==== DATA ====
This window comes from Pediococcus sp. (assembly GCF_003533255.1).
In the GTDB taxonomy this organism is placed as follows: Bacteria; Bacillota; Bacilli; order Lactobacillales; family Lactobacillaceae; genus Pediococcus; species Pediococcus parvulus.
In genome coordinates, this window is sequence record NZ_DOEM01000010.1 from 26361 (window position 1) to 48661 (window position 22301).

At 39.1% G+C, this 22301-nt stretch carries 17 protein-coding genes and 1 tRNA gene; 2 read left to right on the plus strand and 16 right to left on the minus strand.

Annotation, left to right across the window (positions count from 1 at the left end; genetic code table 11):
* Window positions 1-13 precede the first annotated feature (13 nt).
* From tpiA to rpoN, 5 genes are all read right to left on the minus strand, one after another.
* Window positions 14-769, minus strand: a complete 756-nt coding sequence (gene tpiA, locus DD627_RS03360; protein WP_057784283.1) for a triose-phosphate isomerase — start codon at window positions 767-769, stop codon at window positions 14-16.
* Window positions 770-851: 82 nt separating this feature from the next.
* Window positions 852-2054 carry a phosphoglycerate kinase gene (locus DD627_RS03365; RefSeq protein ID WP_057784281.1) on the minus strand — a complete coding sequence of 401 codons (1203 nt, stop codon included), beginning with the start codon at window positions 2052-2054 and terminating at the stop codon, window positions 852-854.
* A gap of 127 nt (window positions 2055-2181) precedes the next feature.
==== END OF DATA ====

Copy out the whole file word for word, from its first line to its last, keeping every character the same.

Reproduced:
This window comes from Pediococcus sp. (assembly GCF_003533255.1).
In the GTDB taxonomy this organism is placed as follows: Bacteria; Bacillota; Bacilli; order Lactobacillales; family Lactobacillaceae; genus Pediococcus; species Pediococcus parvulus.
In genome coordinates, this window is sequence record NZ_DOEM01000010.1 from 26361 (window position 1) to 48661 (window position 22301).

At 39.1% G+C, this 22301-nt stretch carries 17 protein-coding genes and 1 tRNA gene; 2 read left to right on the plus strand and 16 right to left on the minus strand.

Annotation, left to right across the window (positions count from 1 at the left end; genetic code table 11):
* Window positions 1-13 precede the first annotated feature (13 nt).
* From tpiA to rpoN, 5 genes are all read right to left on the minus strand, one after another.
* Window positions 14-769, minus strand: a complete 756-nt coding sequence (gene tpiA, locus DD627_RS03360; protein WP_057784283.1) for a triose-phosphate isomerase — start codon at window positions 767-769, stop codon at window positions 14-16.
* Window positions 770-851: 82 nt separating this feature from the next.
* Window positions 852-2054 carry a phosphoglycerate kinase gene (locus DD627_RS03365; RefSeq protein ID WP_057784281.1) on the minus strand — a complete coding sequence of 401 codons (1203 nt, stop codon included), beginning with the start codon at window positions 2052-2054 and terminating at the stop codon, window positions 852-854.
* A gap of 127 nt (window positions 2055-2181) precedes the next feature.